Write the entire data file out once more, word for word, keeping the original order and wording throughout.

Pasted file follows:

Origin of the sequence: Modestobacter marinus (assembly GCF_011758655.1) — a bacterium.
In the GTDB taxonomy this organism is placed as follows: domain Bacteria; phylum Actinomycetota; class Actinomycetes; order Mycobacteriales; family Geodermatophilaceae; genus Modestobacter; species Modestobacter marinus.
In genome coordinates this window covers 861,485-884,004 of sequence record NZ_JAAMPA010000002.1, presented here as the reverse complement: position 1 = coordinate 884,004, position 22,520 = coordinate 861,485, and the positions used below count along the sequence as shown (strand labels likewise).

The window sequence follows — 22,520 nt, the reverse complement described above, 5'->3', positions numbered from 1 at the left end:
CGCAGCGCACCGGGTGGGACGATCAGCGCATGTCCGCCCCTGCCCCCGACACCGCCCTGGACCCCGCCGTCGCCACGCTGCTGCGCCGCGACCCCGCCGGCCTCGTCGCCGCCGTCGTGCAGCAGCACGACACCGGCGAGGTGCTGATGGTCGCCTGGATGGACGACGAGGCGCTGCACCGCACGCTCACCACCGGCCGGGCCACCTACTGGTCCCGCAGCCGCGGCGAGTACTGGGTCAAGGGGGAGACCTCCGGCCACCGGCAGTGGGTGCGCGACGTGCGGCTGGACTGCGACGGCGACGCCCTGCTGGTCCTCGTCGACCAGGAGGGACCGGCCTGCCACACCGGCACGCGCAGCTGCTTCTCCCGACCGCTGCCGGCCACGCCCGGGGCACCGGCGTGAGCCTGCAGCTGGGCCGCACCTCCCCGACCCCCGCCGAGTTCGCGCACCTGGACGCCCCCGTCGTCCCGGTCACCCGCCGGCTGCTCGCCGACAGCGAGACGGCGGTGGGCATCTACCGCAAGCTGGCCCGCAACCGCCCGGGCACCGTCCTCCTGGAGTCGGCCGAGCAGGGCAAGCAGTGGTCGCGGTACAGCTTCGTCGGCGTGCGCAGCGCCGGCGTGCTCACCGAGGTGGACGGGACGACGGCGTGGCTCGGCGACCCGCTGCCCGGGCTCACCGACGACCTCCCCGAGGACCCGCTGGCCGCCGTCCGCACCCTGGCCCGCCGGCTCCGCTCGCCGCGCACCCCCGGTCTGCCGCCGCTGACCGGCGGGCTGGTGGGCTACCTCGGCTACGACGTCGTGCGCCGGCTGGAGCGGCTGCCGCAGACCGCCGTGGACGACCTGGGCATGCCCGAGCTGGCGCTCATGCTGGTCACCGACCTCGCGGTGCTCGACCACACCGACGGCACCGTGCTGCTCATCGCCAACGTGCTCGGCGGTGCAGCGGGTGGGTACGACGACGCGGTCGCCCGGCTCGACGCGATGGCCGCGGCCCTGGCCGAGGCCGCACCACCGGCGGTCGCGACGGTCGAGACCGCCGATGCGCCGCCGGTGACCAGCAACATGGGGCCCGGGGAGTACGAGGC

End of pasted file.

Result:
Origin of the sequence: Modestobacter marinus (assembly GCF_011758655.1) — a bacterium.
In the GTDB taxonomy this organism is placed as follows: domain Bacteria; phylum Actinomycetota; class Actinomycetes; order Mycobacteriales; family Geodermatophilaceae; genus Modestobacter; species Modestobacter marinus.
In genome coordinates this window covers 861,485-884,004 of sequence record NZ_JAAMPA010000002.1, presented here as the reverse complement: position 1 = coordinate 884,004, position 22,520 = coordinate 861,485, and the positions used below count along the sequence as shown (strand labels likewise).

The window sequence follows — 22,520 nt, the reverse complement described above, 5'->3', positions numbered from 1 at the left end:
CGCAGCGCACCGGGTGGGACGATCAGCGCATGTCCGCCCCTGCCCCCGACACCGCCCTGGACCCCGCCGTCGCCACGCTGCTGCGCCGCGACCCCGCCGGCCTCGTCGCCGCCGTCGTGCAGCAGCACGACACCGGCGAGGTGCTGATGGTCGCCTGGATGGACGACGAGGCGCTGCACCGCACGCTCACCACCGGCCGGGCCACCTACTGGTCCCGCAGCCGCGGCGAGTACTGGGTCAAGGGGGAGACCTCCGGCCACCGGCAGTGGGTGCGCGACGTGCGGCTGGACTGCGACGGCGACGCCCTGCTGGTCCTCGTCGACCAGGAGGGACCGGCCTGCCACACCGGCACGCGCAGCTGCTTCTCCCGACCGCTGCCGGCCACGCCCGGGGCACCGGCGTGAGCCTGCAGCTGGGCCGCACCTCCCCGACCCCCGCCGAGTTCGCGCACCTGGACGCCCCCGTCGTCCCGGTCACCCGCCGGCTGCTCGCCGACAGCGAGACGGCGGTGGGCATCTACCGCAAGCTGGCCCGCAACCGCCCGGGCACCGTCCTCCTGGAGTCGGCCGAGCAGGGCAAGCAGTGGTCGCGGTACAGCTTCGTCGGCGTGCGCAGCGCCGGCGTGCTCACCGAGGTGGACGGGACGACGGCGTGGCTCGGCGACCCGCTGCCCGGGCTCACCGACGACCTCCCCGAGGACCCGCTGGCCGCCGTCCGCACCCTGGCCCGCCGGCTCCGCTCGCCGCGCACCCCCGGTCTGCCGCCGCTGACCGGCGGGCTGGTGGGCTACCTCGGCTACGACGTCGTGCGCCGGCTGGAGCGGCTGCCGCAGACCGCCGTGGACGACCTGGGCATGCCCGAGCTGGCGCTCATGCTGGTCACCGACCTCGCGGTGCTCGACCACACCGACGGCACCGTGCTGCTCATCGCCAACGTGCTCGGCGGTGCAGCGGGTGGGTACGACGACGCGGTCGCCCGGCTCGACGCGATGGCCGCGGCCCTGGCCGAGGCCGCACCACCGGCGGTCGCGACGGTCGAGACCGCCGATGCGCCGCCGGTGACCAGCAACATGGGGCCCGGGGAGTACGAGGC